The Colorado General Assembly on Saturday took the extraordinary step of shutting itself down over fears of the novel coronavirus.
Lawmakers tentatively plan to return to work March 30, but they acknowledge there’s a high chance they’ll have to extend the recess beyond that date.
This step seemed unthinkable to many lawmakers as recently as late last week, when the state’s first known coronavirus case was announced. By early this week, well before the first Coloradan died of coronavirus, it had begun to feel inevitable.
“COVID-19 has gone from a concern to an urgent, pervasive and incredibly important issue for all of us in the legislature to address quickly,” House Speaker KC Becker, D-Boulder, told the chamber Saturday morning.
Saturday was the 67th day of the General Assembly’s 120-day annual session. There is a mountain of legislation — some 350 bills, Becker said — left unresolved.
And a number of major bills are yet to be introduced. Among them is the state budget, which lawmakers were set to review this month. The legislature is constitutionally obligated to pass a budget every year, and leaders at the Capitol fully expect they’ll do so at some point in the next few months. When, where and how they do that remains unclear.
Also fully unknown is what the budget will look like. The state’s bipartisan Joint Budget Committee, which comprises six of the 100 state lawmakers, has been drafting a budget for months under certain assumptions that can no longer be taken for granted. There’s hardly a line item that won’t need to be reconsidered now.
A quarterly state economic forecast is expected Monday, and it should shed light on the degree to which Colorado’s economy, and thereby its capacity to fund existing and new government programs, is imperiled.
“We don’t know what that forecast looks like yet, but watching anything going on in the world of economics right now, we’re assuming it’s going to be a hard budget, that we’re going to be combing through everything we’ve done since November … to find money to keep the state going,” said state Rep. Daneya Esgar, D-Pueblo, who leads the Joint Budget Committee.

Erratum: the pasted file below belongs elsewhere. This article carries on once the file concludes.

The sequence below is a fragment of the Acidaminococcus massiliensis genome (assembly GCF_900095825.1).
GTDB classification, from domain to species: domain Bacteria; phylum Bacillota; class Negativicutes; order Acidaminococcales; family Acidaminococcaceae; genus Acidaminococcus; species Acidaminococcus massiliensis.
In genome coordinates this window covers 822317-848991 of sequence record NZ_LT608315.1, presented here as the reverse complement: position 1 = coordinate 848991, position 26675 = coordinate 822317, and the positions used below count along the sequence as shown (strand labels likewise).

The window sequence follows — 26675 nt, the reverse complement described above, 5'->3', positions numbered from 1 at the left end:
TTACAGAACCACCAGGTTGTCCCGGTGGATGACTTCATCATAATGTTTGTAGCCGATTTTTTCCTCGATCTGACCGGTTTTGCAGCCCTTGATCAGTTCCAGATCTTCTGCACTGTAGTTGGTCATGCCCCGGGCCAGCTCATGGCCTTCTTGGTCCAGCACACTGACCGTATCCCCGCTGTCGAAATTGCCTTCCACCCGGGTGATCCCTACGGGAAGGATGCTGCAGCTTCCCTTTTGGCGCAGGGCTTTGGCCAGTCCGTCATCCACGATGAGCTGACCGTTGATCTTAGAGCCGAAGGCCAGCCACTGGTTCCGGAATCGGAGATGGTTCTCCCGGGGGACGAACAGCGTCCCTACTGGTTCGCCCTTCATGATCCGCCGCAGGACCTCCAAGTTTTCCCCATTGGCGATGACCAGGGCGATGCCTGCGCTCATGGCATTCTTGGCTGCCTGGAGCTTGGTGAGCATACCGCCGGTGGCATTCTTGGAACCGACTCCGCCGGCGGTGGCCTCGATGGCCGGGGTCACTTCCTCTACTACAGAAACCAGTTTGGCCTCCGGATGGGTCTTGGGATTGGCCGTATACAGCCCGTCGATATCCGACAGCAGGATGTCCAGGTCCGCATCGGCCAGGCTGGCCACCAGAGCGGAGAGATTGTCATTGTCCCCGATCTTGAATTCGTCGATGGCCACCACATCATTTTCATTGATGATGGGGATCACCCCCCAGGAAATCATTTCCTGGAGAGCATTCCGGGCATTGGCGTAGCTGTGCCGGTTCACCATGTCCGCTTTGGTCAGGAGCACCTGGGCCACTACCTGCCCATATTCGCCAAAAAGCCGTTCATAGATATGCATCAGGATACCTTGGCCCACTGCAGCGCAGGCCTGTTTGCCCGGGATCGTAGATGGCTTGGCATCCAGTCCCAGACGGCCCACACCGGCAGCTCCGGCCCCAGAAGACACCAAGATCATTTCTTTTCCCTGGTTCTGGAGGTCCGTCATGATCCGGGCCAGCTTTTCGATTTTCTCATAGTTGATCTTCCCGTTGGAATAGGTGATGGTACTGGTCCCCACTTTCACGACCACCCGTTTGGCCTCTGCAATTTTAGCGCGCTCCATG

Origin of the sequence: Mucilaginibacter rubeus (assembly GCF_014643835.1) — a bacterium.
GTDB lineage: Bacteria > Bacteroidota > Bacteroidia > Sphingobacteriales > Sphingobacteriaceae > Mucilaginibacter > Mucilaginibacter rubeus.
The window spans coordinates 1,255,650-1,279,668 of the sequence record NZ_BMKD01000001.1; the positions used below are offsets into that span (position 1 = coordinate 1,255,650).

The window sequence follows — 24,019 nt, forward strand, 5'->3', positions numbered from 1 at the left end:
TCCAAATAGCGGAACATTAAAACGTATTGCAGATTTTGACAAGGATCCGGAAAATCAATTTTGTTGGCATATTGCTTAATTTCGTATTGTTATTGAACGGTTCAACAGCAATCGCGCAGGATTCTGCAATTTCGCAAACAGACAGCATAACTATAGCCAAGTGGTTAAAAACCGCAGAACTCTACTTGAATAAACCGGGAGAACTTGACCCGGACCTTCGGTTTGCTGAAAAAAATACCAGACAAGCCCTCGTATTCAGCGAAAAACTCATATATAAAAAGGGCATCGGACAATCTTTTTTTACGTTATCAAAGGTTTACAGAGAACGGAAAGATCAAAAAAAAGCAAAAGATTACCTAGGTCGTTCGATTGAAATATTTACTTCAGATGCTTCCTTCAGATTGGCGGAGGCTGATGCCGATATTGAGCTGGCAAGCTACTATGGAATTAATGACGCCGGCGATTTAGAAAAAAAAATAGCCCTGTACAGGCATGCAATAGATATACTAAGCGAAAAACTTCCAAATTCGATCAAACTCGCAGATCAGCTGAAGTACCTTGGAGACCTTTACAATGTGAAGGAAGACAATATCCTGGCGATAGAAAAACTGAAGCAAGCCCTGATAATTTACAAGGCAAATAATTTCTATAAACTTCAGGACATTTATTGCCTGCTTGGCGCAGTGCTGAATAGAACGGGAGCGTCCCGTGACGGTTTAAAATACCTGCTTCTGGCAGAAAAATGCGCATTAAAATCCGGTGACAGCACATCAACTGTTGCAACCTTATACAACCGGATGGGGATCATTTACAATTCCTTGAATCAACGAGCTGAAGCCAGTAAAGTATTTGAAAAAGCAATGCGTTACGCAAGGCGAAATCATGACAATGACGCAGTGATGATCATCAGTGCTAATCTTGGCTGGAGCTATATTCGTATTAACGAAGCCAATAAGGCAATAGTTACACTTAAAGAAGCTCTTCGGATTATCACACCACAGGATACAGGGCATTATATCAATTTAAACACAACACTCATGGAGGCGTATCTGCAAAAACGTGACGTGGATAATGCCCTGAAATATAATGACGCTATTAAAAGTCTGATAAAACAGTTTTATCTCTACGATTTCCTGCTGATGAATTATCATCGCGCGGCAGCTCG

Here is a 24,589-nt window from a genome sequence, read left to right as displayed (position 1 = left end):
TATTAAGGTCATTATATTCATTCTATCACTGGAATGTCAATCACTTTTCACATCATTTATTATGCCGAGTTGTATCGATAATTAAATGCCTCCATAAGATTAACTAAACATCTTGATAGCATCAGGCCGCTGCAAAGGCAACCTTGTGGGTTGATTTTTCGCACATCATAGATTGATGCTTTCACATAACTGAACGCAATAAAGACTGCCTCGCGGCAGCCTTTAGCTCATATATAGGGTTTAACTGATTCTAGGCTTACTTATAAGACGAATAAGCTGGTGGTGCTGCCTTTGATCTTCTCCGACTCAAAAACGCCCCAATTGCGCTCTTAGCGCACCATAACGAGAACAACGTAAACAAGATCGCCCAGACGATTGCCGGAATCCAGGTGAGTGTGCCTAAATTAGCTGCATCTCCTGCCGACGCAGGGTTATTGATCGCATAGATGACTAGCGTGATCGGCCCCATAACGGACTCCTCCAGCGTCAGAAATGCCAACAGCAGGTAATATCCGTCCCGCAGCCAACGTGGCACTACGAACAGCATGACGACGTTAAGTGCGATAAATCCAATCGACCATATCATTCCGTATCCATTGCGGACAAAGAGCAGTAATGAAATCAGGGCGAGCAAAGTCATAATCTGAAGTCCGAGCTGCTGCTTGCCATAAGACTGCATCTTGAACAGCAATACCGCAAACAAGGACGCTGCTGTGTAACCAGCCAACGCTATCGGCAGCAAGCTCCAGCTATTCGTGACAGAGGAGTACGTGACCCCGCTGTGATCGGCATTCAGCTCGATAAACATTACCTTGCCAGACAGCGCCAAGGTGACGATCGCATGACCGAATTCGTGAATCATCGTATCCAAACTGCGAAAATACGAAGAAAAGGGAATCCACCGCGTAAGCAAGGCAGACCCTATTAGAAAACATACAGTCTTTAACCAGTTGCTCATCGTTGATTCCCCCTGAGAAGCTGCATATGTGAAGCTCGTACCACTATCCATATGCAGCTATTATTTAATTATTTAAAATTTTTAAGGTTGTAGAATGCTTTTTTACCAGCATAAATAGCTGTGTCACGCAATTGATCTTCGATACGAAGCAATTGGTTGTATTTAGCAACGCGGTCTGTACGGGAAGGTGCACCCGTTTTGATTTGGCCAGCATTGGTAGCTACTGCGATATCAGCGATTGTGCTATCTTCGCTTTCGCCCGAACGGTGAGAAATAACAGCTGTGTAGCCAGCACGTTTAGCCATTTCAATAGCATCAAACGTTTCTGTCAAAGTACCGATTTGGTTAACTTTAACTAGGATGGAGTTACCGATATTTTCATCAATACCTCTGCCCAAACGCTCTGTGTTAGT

Esgar added: “My message to the public would be: Know that the six of us (writing the budget) understand our responsibility and the enormous weight on our shoulders right now to make sure that the state not only functions but thrives, and pushes through this pandemic and comes out better. We’re keeping that in our hearts and minds as we tackle probably one of the most difficult budgets we’ll ever have to.”
The Joint Budget Committee meets year-round and will, for now, continue to convene even as the broader legislature takes an indefinite break. Esgar said the committee will seek legal guidance about whether it must keep its chamber open to the public during any meetings it may hold during this public health crisis.
The rest of the legislature also is seeking some legal guidance: Legislators approved a resolution Saturday morning that asks the Colorado Supreme Court whether the legislative session must be conducted on 120 consecutive days. There is some confusion in the Capitol as to whether lawmakers, having paused their work on the 67th day of the session, could return in, say, a month, and count their first day back as the 68th day of the session.
Republicans say they aren’t convinced the legislature can pick up where it left off and in fact spent a chunk of Saturday morning arguing that the General Assembly should bear the cost of any briefs Republicans may want to file to the Supreme Court on this topic. It was the most clearly political, partisan part of the mostly smooth, days-long process that led to the Capitol’s closure, and Democrats were frustrated; an exasperated Becker could be heard arguing for a while with the adversarial and long-winded GOP Sen. Bob Gardner, R-Colorado Springs, among other lawmakers, just off the Senate floor.
In an 18-11 vote, Democrats in the Senate shut down the GOP proposal concerning court costs.
This is the second year of a new era of total Democratic control — House, Senate and the governor’s office — of the Capitol. Democrats entered this session with big plans concerning, among other topics, the repeal of the death penalty, paid family and medical leave, gun safety, health insurance and vaccine exemptions. Most of their top-line bills are, as of this recess, pending or not yet introduced. Lawmakers have no idea if and when they’ll get back to work on them.
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